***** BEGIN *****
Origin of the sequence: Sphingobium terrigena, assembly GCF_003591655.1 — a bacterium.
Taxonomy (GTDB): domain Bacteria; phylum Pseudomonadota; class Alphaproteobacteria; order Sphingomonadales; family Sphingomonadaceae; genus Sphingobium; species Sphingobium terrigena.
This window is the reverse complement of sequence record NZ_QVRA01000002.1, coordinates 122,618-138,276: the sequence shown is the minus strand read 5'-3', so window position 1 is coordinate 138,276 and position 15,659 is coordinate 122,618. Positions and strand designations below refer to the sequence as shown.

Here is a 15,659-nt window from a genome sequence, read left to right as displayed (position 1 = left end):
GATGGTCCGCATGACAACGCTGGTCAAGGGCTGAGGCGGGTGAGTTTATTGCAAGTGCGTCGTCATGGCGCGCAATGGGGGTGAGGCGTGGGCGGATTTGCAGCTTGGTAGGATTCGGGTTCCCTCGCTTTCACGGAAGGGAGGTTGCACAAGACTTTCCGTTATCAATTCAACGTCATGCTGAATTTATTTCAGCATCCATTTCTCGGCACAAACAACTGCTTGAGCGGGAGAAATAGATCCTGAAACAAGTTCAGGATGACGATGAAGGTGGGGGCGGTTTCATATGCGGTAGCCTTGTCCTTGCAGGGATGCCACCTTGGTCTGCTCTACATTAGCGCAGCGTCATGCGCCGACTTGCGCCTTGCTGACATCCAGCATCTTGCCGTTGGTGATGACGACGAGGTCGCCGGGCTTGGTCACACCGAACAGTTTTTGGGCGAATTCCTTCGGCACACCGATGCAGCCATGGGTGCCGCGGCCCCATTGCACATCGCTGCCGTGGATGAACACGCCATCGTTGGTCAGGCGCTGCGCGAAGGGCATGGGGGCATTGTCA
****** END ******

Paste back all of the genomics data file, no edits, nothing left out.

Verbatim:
Origin of the sequence: Sphingobium terrigena, assembly GCF_003591655.1 — a bacterium.
Taxonomy (GTDB): domain Bacteria; phylum Pseudomonadota; class Alphaproteobacteria; order Sphingomonadales; family Sphingomonadaceae; genus Sphingobium; species Sphingobium terrigena.
This window is the reverse complement of sequence record NZ_QVRA01000002.1, coordinates 122,618-138,276: the sequence shown is the minus strand read 5'-3', so window position 1 is coordinate 138,276 and position 15,659 is coordinate 122,618. Positions and strand designations below refer to the sequence as shown.

Here is a 15,659-nt window from a genome sequence, read left to right as displayed (position 1 = left end):
GATGGTCCGCATGACAACGCTGGTCAAGGGCTGAGGCGGGTGAGTTTATTGCAAGTGCGTCGTCATGGCGCGCAATGGGGGTGAGGCGTGGGCGGATTTGCAGCTTGGTAGGATTCGGGTTCCCTCGCTTTCACGGAAGGGAGGTTGCACAAGACTTTCCGTTATCAATTCAACGTCATGCTGAATTTATTTCAGCATCCATTTCTCGGCACAAACAACTGCTTGAGCGGGAGAAATAGATCCTGAAACAAGTTCAGGATGACGATGAAGGTGGGGGCGGTTTCATATGCGGTAGCCTTGTCCTTGCAGGGATGCCACCTTGGTCTGCTCTACATTAGCGCAGCGTCATGCGCCGACTTGCGCCTTGCTGACATCCAGCATCTTGCCGTTGGTGATGACGACGAGGTCGCCGGGCTTGGTCACACCGAACAGTTTTTGGGCGAATTCCTTCGGCACACCGATGCAGCCATGGGTGCCGCGGCCCCATTGCACATCGCTGCCGTGGATGAACACGCCATCGTTGGTCAGGCGCTGCGCGAAGGGCATGGGGGCATTGTCA